Our ReviewsNothing Special by Nicole Flattery

Nothing Special by Nicole Flattery

NOTHING SPECIAL

When an advance copy has the rapturous praise of no less than Sally Rooney on the cover, expectations are going to be high. 

Nothing Special by Nicole Flattery was published by @bloomsburypublishing two weeks ago and I would suggest immediately ordering. Having read it yesterday in one languid sitting, it more than warrants the ardent reviews already garnered.

A coming of age novel that places you deeply into the mind of it’s chaotic, naive protagonist, the reader is transported to the hedonism of Andy Warhol’s Factory in the 60s. Mae is teetering on the brink, desperate to escape her drab life, from the vexatious school friends to her alcoholic mother, when a chance encounter with a predatory doctor gives her the opportunity to work for the legendary artist, transcribing the hours of recordings made of everything in the Factory. And I mean everything. We watch as she descends into the debauchery and haze of endless parties.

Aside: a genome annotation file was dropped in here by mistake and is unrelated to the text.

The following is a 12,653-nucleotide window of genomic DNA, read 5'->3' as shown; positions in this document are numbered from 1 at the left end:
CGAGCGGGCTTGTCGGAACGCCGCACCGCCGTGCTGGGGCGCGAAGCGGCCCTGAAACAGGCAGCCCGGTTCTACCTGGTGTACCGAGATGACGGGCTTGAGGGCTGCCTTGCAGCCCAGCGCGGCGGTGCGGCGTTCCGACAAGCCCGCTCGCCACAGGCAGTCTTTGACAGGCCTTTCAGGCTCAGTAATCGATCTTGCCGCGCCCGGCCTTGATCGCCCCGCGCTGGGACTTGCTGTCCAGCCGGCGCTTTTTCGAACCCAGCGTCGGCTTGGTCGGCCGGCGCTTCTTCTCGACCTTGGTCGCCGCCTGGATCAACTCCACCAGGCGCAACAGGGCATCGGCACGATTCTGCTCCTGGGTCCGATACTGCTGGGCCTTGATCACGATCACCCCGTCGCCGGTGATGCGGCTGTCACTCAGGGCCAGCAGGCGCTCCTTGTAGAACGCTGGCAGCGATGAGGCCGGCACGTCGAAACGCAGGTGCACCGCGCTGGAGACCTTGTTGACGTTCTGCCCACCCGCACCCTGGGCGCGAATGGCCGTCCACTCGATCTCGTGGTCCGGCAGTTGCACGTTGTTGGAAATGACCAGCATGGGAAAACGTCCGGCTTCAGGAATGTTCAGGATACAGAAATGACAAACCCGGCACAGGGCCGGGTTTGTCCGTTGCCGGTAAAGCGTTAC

It was only after finishing this novel that I realised it’s brilliance, the pace does takes time to build as the monotony and normalcy of Mae’s role is compared to the at times exploitative, hyper sexualised, all in the name of art, avant garde activity which goes on behind her. The prose is perceptive, emotive, flowing around and building the scene deftly, without you noticing.

Flattery carefully uses the mythical figure of Warhol in the background but critically he isn’t the focus, which allows the women caught up in the constant activity around him to shine. The manuscript and surrounding context is real, Warhol published a book in 1968, but the four women who worked as typists were never credited. This imagining rights that wrong and compels you to consider the people behind the scenes.

Now excuse me whilst I plummet into a Warhol sized google rabbit hole for a few days – C

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